What I learned from Eric Lederman

At this most joyous time of Easter, many churches do a lot of extravagant decorating complete with banners and beautiful floral designs. This is fitting, absolutely, since Easter marks the day of all days in our Christian faith; it is on this day and throughout this Easter season of 50 days that we celebrate what Christ did, who Christ is, and who He is calling us to be. 

My very favorite “addition” to the church at Easter, however, is very simple: the Paschal Candle. This is the large white candle with a cool design and some pins stuck in it that was blessed during the Easter Vigil Mass and lit using flame from the blessed fire; it is usually next the ambo (podium where the readings take place). It is lit for all liturgies during the Easter season. Why is this my favorite? I like this because of it’s rich symbolism and simplicity. 

The Paschal Candle and its flame are to remind us of the light of Christ, always present and burning at all times throughout the world. It serves to remind us of the Paschal mystery (that is, his passion, death, and resurrection) and all the Christ endured on our behalf. It does, just like the sanctuary lamp (the red candle over/next to the Tabernacle which is lit when the Blessed Sacrament is being held inside), not draw any particular attention but it marks, in a very symbolic way, the presence of Christ. 

I have found myself very troubled by the news of the passing of 12 year old Eric Lederman. He is a native of my hometown of Oswego, Illinois; I graduated high school in 2010 with his sister; the Ledermans live just down the street from me. Despite these connections, I never really knew Eric or got to know his family all that well…but I just can’t stop thinking about this awesome young man. As more information becomes available, it becomes apparent that Eric was more than your average 6th grader who loved baseball. It is evident that he was thoughtful, charitable, and kind; he was outgoing, inspiring, and dearly loved by his peers and superiors. It seems that he always did was right because it was right and stood up for those things he found most dear, mostly the game of baseball. 

These qualities which demonstrate an advanced grasp of virtues like prudence, temperance, justice, and fortitude point to something – Someone – much larger than all of us dwelling within Eric. In the Gospels, Jesus reminds us that if we wish to enter the kingdom the Heaven, we should make ourselves like children: humble, honest, innocent, and pure; we must become childlike in our love for and dependence on Christ (childlike, not childish). This is why when I read the stories and memories of Eric, I see Christ so clearly because it is obvious that Eric lived his life in a humble, honest, innocent, and pure way. In many ways, he was a man of higher integrity than most of us, myself most assuredly included.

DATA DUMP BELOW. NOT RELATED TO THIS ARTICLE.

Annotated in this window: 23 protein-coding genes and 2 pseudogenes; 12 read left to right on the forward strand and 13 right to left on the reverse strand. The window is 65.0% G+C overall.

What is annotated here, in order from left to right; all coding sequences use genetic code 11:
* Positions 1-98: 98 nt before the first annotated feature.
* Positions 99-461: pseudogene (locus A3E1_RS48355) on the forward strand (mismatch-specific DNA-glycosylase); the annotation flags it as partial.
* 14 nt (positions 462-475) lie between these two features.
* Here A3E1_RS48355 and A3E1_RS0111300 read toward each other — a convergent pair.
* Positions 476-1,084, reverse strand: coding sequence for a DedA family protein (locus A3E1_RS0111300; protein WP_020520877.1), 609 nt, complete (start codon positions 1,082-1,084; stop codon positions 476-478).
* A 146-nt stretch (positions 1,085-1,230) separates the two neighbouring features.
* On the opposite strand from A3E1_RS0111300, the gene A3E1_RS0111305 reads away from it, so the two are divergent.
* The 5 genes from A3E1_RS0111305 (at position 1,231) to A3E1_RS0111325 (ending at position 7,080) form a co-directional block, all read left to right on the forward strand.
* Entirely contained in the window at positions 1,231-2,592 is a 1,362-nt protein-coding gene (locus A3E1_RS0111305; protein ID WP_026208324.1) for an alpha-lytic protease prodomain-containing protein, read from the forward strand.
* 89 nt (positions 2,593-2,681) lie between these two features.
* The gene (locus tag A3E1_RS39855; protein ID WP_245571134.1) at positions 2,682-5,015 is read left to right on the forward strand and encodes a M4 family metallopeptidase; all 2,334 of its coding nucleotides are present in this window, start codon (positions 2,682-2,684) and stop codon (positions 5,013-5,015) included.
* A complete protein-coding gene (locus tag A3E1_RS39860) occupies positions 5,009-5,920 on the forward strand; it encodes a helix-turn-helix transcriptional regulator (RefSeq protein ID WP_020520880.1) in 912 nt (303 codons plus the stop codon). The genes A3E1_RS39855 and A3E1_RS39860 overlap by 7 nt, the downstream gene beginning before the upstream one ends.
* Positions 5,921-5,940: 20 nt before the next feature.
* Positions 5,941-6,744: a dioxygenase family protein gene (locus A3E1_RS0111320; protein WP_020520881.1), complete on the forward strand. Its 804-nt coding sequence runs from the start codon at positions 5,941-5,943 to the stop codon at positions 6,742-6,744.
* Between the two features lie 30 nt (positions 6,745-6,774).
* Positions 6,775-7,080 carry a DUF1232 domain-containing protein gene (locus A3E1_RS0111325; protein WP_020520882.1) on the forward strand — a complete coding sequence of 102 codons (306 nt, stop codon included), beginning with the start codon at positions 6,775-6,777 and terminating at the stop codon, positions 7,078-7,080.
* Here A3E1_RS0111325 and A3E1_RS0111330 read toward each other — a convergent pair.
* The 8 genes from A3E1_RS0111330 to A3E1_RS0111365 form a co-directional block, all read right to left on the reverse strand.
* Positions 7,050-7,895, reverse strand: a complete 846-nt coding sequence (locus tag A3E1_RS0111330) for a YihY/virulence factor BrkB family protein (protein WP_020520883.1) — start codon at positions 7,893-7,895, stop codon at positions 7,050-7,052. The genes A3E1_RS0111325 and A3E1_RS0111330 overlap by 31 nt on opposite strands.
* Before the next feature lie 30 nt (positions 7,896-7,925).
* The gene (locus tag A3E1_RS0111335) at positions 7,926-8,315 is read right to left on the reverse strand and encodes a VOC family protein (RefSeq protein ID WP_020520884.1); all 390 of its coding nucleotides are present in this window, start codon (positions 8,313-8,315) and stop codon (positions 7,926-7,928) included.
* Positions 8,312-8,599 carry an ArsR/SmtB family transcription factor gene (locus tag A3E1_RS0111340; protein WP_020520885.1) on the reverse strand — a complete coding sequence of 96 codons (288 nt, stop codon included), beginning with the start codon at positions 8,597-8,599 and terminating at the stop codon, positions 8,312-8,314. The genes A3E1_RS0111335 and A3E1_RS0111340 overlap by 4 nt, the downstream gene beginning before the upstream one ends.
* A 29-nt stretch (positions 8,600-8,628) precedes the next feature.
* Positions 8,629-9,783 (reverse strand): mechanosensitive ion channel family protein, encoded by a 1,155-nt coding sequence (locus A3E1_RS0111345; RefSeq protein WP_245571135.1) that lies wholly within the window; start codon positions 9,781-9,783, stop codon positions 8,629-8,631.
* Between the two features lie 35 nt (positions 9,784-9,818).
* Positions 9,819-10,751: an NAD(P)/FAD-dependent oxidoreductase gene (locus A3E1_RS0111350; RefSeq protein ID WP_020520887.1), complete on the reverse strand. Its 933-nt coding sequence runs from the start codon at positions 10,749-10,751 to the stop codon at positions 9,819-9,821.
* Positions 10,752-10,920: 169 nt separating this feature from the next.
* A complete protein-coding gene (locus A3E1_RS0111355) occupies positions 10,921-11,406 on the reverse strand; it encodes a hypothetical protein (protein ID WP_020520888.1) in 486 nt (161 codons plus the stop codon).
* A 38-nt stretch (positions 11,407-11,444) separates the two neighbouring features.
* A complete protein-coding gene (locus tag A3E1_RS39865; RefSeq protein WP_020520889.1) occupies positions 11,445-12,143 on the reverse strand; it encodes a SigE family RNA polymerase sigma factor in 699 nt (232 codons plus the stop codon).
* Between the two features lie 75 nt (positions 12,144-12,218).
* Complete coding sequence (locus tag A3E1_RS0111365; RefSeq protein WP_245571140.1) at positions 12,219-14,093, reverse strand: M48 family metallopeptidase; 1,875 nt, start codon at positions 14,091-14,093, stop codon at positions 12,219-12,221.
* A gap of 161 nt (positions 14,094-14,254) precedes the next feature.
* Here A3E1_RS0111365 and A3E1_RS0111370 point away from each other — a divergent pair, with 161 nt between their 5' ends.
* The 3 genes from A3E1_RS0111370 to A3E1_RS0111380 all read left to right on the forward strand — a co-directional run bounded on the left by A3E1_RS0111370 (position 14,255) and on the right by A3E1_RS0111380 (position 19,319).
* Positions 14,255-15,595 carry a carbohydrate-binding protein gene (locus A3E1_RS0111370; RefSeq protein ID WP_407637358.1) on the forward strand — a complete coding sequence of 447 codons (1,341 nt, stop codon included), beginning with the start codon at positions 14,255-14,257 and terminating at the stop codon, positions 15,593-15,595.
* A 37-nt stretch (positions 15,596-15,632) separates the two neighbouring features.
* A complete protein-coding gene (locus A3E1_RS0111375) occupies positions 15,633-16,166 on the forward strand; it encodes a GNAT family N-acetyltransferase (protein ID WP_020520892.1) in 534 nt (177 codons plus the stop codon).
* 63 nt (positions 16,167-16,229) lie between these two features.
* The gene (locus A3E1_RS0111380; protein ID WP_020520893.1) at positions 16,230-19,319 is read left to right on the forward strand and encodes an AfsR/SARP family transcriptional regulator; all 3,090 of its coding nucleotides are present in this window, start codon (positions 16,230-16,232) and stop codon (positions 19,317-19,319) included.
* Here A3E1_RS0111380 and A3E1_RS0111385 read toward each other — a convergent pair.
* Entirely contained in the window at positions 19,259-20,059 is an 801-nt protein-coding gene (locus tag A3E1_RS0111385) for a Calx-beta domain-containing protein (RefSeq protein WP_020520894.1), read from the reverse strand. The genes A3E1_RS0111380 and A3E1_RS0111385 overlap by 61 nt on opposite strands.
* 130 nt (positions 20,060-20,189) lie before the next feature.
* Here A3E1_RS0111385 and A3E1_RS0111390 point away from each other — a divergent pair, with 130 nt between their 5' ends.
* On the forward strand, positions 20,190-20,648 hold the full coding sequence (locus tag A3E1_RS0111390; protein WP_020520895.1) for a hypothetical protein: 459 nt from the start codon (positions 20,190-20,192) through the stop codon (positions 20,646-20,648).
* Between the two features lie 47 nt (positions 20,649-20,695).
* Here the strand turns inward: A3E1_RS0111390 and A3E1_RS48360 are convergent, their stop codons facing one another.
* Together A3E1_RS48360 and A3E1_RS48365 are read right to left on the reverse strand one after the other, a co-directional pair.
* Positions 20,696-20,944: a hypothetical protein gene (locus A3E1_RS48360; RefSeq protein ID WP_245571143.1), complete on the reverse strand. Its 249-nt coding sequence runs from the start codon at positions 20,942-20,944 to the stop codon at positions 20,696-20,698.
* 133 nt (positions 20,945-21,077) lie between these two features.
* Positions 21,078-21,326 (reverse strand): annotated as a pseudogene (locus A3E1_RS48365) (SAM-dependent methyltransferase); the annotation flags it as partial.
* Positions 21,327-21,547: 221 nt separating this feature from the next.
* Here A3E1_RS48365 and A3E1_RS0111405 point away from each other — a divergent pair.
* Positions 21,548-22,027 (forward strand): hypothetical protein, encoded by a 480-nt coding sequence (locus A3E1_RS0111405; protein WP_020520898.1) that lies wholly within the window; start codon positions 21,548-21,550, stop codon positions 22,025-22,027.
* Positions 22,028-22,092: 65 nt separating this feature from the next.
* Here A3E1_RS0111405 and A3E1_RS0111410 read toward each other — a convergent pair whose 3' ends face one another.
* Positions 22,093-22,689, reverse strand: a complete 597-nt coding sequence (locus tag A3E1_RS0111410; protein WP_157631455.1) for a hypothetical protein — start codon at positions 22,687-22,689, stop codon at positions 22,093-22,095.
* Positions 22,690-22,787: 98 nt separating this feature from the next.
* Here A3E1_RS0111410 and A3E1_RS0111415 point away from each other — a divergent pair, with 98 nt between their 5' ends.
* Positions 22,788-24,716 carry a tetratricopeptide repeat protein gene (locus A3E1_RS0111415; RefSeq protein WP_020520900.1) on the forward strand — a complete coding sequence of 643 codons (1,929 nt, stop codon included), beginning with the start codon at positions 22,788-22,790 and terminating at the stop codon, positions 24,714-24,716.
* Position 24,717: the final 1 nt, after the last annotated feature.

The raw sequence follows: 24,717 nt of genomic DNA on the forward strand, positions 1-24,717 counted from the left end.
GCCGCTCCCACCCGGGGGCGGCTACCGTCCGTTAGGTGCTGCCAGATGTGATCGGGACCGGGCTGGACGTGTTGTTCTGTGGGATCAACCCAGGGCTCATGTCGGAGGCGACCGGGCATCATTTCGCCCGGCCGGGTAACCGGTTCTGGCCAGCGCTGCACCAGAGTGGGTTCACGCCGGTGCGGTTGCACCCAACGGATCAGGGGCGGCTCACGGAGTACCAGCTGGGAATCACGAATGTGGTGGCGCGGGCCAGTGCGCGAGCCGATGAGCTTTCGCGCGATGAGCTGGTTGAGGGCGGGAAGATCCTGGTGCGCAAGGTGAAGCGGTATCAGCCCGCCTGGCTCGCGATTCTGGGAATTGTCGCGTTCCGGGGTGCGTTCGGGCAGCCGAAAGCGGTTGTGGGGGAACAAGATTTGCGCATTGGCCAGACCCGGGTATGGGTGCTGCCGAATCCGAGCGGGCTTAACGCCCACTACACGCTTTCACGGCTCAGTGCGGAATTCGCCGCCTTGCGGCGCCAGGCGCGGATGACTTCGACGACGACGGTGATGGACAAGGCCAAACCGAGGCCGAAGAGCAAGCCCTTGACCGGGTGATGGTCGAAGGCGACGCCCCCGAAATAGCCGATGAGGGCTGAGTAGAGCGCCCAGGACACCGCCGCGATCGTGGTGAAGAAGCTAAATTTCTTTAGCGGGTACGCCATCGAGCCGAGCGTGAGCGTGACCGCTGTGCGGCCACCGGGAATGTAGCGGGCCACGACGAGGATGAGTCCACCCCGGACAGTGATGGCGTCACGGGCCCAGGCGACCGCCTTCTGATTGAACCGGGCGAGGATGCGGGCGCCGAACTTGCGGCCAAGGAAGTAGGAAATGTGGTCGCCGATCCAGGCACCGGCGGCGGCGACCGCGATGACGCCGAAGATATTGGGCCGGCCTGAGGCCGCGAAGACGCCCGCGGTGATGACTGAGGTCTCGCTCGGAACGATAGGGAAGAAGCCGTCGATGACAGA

I think of Eric, then, whenever I look at the Easter candle in our seminary chapel; burning proudly and reverently, yet silently and majestically…just like Christ does in Heaven and in our hearts. When I look at that candle, I see Eric who, taken from us much to soon by a line of reasoning we will never fully understand until we ourselves stand before the Creator and Father, has become like Christ and is with him in Heaven. Just as the light of Jesus flickers before us in our churches during this Easter season, the light that Eric brought to us all, even those of us who never knew him, will shine brightly in our lives and in our hearts every moment of every day from this day forward. 

The timing is peculiar, he was so young; how could a God of love do this? God loves Eric in the same way he loves each of us; it seems to me that someone like Eric belongs in Heaven to pray for us and intercede for all of us that we might become more closely connected the Source of Eric’s passion and love. I know this is hard for the community to bear; heck, I am 400 miles away in a Catholic seminary in St. Paul, MN and I am mourning with all the rest of you. Let this be an opportunity to come together and always, in Eric’s honor, love as he did, laugh as he did, and play like a champion, as he did so very well. 

On a personal note, I have no idea who will read this. But if any member of Eric’s family reads this, please know that I, along with several of the men in the seminary here, are praying for you and for Eric. If I can be of assistance to you in anyway, please don’t hesitate to contact me. 

Tomorrow, April 15th is the 2nd Sunday of Easter and was designated, by Pope John Paul II, to be Divine Mercy Sunday. I pray the Divine Heart of Christ and its blessing come down and remain with each of you forever. 

In Christ,

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